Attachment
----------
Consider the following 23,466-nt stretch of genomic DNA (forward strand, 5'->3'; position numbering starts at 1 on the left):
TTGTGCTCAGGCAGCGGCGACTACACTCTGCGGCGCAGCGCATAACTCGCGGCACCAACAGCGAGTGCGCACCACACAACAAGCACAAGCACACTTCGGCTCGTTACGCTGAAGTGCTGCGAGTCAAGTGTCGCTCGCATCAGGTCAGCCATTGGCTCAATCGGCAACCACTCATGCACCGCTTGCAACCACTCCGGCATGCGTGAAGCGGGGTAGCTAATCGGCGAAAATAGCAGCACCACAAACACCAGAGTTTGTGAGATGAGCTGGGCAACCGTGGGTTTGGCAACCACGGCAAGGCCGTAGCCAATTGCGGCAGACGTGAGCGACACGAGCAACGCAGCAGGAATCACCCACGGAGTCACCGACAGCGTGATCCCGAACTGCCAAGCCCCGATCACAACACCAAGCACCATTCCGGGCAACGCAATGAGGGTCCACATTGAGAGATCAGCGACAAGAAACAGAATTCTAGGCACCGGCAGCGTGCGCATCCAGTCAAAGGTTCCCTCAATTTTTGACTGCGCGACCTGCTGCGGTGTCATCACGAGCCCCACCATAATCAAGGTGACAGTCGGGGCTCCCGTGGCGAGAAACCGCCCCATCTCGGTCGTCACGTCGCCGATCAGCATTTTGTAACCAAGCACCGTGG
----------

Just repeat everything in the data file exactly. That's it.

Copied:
Consider the following 23,466-nt stretch of genomic DNA (forward strand, 5'->3'; position numbering starts at 1 on the left):
TTGTGCTCAGGCAGCGGCGACTACACTCTGCGGCGCAGCGCATAACTCGCGGCACCAACAGCGAGTGCGCACCACACAACAAGCACAAGCACACTTCGGCTCGTTACGCTGAAGTGCTGCGAGTCAAGTGTCGCTCGCATCAGGTCAGCCATTGGCTCAATCGGCAACCACTCATGCACCGCTTGCAACCACTCCGGCATGCGTGAAGCGGGGTAGCTAATCGGCGAAAATAGCAGCACCACAAACACCAGAGTTTGTGAGATGAGCTGGGCAACCGTGGGTTTGGCAACCACGGCAAGGCCGTAGCCAATTGCGGCAGACGTGAGCGACACGAGCAACGCAGCAGGAATCACCCACGGAGTCACCGACAGCGTGATCCCGAACTGCCAAGCCCCGATCACAACACCAAGCACCATTCCGGGCAACGCAATGAGGGTCCACATTGAGAGATCAGCGACAAGAAACAGAATTCTAGGCACCGGCAGCGTGCGCATCCAGTCAAAGGTTCCCTCAATTTTTGACTGCGCGACCTGCTGCGGTGTCATCACGAGCCCCACCATAATCAAGGTGACAGTCGGGGCTCCCGTGGCGAGAAACCGCCCCATCTCGGTCGTCACGTCGCCGATCAGCATTTTGTAACCAAGCACCGTGG